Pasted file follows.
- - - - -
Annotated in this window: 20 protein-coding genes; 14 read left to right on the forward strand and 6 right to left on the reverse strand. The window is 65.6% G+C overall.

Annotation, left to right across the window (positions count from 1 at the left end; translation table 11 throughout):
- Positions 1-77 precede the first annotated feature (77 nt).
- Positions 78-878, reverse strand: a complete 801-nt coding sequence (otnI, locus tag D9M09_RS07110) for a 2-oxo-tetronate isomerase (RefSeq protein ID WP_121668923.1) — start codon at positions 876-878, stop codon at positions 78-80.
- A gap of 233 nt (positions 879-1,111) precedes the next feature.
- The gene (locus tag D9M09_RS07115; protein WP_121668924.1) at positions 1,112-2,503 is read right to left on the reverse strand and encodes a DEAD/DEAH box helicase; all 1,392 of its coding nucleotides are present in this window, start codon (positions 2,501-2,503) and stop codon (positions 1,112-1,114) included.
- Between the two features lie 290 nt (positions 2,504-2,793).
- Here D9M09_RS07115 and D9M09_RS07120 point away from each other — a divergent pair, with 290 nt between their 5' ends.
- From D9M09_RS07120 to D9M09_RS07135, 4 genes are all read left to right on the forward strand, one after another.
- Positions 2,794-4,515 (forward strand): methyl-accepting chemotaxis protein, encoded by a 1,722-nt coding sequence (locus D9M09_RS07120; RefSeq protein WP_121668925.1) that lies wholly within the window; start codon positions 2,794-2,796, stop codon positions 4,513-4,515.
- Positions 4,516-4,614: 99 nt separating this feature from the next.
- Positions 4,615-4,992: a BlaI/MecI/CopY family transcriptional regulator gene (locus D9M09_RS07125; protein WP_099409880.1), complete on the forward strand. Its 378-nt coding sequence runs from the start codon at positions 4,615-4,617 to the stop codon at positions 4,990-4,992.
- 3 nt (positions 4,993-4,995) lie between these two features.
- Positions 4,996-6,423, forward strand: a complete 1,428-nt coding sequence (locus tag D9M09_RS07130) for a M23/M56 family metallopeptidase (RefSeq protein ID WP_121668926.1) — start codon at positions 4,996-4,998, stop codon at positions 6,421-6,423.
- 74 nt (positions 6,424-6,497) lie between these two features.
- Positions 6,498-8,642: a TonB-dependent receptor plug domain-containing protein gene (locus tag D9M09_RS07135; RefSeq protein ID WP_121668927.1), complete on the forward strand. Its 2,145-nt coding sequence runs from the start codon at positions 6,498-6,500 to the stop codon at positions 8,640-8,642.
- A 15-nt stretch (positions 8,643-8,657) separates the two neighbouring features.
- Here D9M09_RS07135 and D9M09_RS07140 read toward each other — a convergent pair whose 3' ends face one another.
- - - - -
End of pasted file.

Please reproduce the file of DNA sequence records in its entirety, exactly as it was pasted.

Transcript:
Annotated in this window: 20 protein-coding genes; 14 read left to right on the forward strand and 6 right to left on the reverse strand. The window is 65.6% G+C overall.

Annotation, left to right across the window (positions count from 1 at the left end; translation table 11 throughout):
- Positions 1-77 precede the first annotated feature (77 nt).
- Positions 78-878, reverse strand: a complete 801-nt coding sequence (otnI, locus tag D9M09_RS07110) for a 2-oxo-tetronate isomerase (RefSeq protein ID WP_121668923.1) — start codon at positions 876-878, stop codon at positions 78-80.
- A gap of 233 nt (positions 879-1,111) precedes the next feature.
- The gene (locus tag D9M09_RS07115; protein WP_121668924.1) at positions 1,112-2,503 is read right to left on the reverse strand and encodes a DEAD/DEAH box helicase; all 1,392 of its coding nucleotides are present in this window, start codon (positions 2,501-2,503) and stop codon (positions 1,112-1,114) included.
- Between the two features lie 290 nt (positions 2,504-2,793).
- Here D9M09_RS07115 and D9M09_RS07120 point away from each other — a divergent pair, with 290 nt between their 5' ends.
- From D9M09_RS07120 to D9M09_RS07135, 4 genes are all read left to right on the forward strand, one after another.
- Positions 2,794-4,515 (forward strand): methyl-accepting chemotaxis protein, encoded by a 1,722-nt coding sequence (locus D9M09_RS07120; RefSeq protein WP_121668925.1) that lies wholly within the window; start codon positions 2,794-2,796, stop codon positions 4,513-4,515.
- Positions 4,516-4,614: 99 nt separating this feature from the next.
- Positions 4,615-4,992: a BlaI/MecI/CopY family transcriptional regulator gene (locus D9M09_RS07125; protein WP_099409880.1), complete on the forward strand. Its 378-nt coding sequence runs from the start codon at positions 4,615-4,617 to the stop codon at positions 4,990-4,992.
- 3 nt (positions 4,993-4,995) lie between these two features.
- Positions 4,996-6,423, forward strand: a complete 1,428-nt coding sequence (locus tag D9M09_RS07130) for a M23/M56 family metallopeptidase (RefSeq protein ID WP_121668926.1) — start codon at positions 4,996-4,998, stop codon at positions 6,421-6,423.
- 74 nt (positions 6,424-6,497) lie between these two features.
- Positions 6,498-8,642: a TonB-dependent receptor plug domain-containing protein gene (locus tag D9M09_RS07135; RefSeq protein ID WP_121668927.1), complete on the forward strand. Its 2,145-nt coding sequence runs from the start codon at positions 6,498-6,500 to the stop codon at positions 8,640-8,642.
- A 15-nt stretch (positions 8,643-8,657) separates the two neighbouring features.
- Here D9M09_RS07135 and D9M09_RS07140 read toward each other — a convergent pair whose 3' ends face one another.